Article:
On Tuesday, a Key West couple, Aaron Huntsman and William Lee Jones, attempted to apply for a marriage license at the Monroe County clerk’s office in Key West. They were denied by County Clerk Amy Heavilin, and were backed up by the on-site counsel, who said that until the law is changed, the county had no choice but to deny the request for a license.
Huntsman and Jones quickly chose a lawyer to represent them, Bernadette Restivo from the Law Offices of Restivo, Reilly & Vigil-Fariñas. She and the plaintiffs filed a lawsuit against Ms. Heavilin, acting in her capacity as County Clerk, claiming that the current law against gay couples is discriminatory and should be found unconstitutional. Many similar laws across the nation have already been struck down by state and district courts, and it is the plaintiffs’ hope that Monroe County Chief Judge David Audlin will examine the lawsuit and eventually rule in their favor.
Huntsman and Jones, who have been together for 11 years and work together at the 801 Bourbon Bar in Key West, feel that it is very important that they get married in the city they met and currently live and work.
I got a chance to speak to Aaron Huntsman and his lawyer Bernadette Restivo in an exclusive Hotspots interview. All answers are from Huntsman unless otherwise noted in the text; a couple of questions were answered by Restivo.
Tell us about your relationship.
We met at Key West Gay Pride in 2003. I was giving up my title as Mr. Pride and I had no idea what true love meant until I met Lee. It was love at first glance. Lee was working at Bourbon Street Pub as a bar back. I asked a former employee who he was and I was introduced to him officially at the garden bar. I asked Lee if he knew what a “Key West hand shake” was. He said no. I will leave it at that for your imagination. We both knew after spending three days together that we would be together for the rest of our lives.
You live together and work together too. What’s it like to spend so much of your time together?
Lee and I have been working at the same establishments including Torpedo in Fort Lauderdale; Georgie’s Alibi and Azul in Palm Springs, California; and Bourbon Street Pub and the 801 Bourbon Bar in Key West. Lee and I have been living together since the third day we met. Our relationship is quite unique as we do spend about 95 percent of the time together all day, every day and night, and we continue to be united in our feelings. It seems like we were destined to be together, as we can separate our working relationship and our personal relationship and they don’t ever conflict.
After 11 years together, what factors made you want to become legally married now?
On our one year anniversary, we went to my hometown of Las Vegas and tried to get married. We were turned down by a well-known chapel mid-strip where we were told that the chapel doesn’t offer “alternative lifestyle” weddings. Both of us, feeling upset and disappointed not being treated equally like traditional marriage couples, went to a local coffee shop and searched online for a place that would give us what we wanted. We were still told no, that Nevada doesn’t recognize same sex marriage, but we were given an alternative option of having a commitment ceremony.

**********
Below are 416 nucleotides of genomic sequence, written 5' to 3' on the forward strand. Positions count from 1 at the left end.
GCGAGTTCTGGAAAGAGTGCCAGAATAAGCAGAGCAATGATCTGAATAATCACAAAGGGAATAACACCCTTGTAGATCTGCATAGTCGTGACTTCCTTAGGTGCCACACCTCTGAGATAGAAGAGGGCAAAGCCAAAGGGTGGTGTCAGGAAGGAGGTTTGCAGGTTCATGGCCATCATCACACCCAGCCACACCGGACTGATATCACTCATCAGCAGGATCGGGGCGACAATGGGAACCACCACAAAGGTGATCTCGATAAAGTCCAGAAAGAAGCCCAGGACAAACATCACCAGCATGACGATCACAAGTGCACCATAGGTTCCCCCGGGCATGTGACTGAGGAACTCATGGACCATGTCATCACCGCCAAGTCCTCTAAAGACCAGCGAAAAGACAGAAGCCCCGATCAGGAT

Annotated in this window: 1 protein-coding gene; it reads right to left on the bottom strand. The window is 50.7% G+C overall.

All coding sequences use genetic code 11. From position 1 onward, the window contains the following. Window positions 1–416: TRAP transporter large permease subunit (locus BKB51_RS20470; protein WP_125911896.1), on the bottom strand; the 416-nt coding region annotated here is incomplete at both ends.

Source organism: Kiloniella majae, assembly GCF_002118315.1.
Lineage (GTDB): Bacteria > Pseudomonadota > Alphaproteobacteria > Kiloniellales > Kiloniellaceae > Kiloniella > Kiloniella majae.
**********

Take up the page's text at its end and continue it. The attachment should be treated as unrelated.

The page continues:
We took the ceremony offer and it was broadcast live over the Internet as one of the first gay couples to get together via the web from Las Vegas. Almost all the nightclubs in Fort Lauderdale showed our ceremony live to the customers. June 10, 2014 will be our 10-year anniversary of our commitment ceremony and our 11-year anniversary of being together. We already feel in our hearts that we are a married couple in our eyes and in God’s.
You’re suing the County Clerk of the Courts and not the State of Florida directly. Why did you choose to sue her specifically?
Bernadette Restivo: I’d like to answer this. It was the Monroe County Clerk of Courts who denied Aaron and Lee a marriage license. We sued her, in her official capacity, asking the Court to declare the same-sex marriage ban Amendment to the Florida Constitution as well as other Florida marriage statutes unconstitutional. This is the proper venue to bring this case since Aaron and Lee are residents of Monroe County. The law requires that we serve the Florida Attorney General with a copy of the complaint, which we did.
How does it feel to live in an area as laid-back and as accepting as Key West, yet you’ve been denied the chance to marry?
The same as it would anywhere else in Florida. It sucks. The state of Florida is denying us the right to get legally married like every other couple.
There have been other statewide lawsuits challenging Florida’s marriage laws, one filed with the help of the ACLU and one filed with the help of Equality Florida. Why go it alone instead of joining on to a larger lawsuit?
Bernadette Restivo: We look forward to any assistance and cooperation given to Aaron and Lee in their quest to be legally married in Florida. We admire the legal work being done by Equality Florida, the ACLU and other groups working to reverse the same-sex marriage ban in Florida.
I think I speak for many people when I say I hope your lawsuit succeeds. When it does, and you get the chance to marry in Key West, are you planning on throwing a party at 801 Bourbon Bar? I’m sure a lot of people would want to celebrate your joy with you.
Yes, we are going to have a party at the 801 Bourbon bar, but we hope the party extends throughout the state of Florida.
Is there anything you would like the public to know about you and your husband?
Yes, we are just two normal guys who don’t wear frocks on this rock. We would like to have a true honeymoon.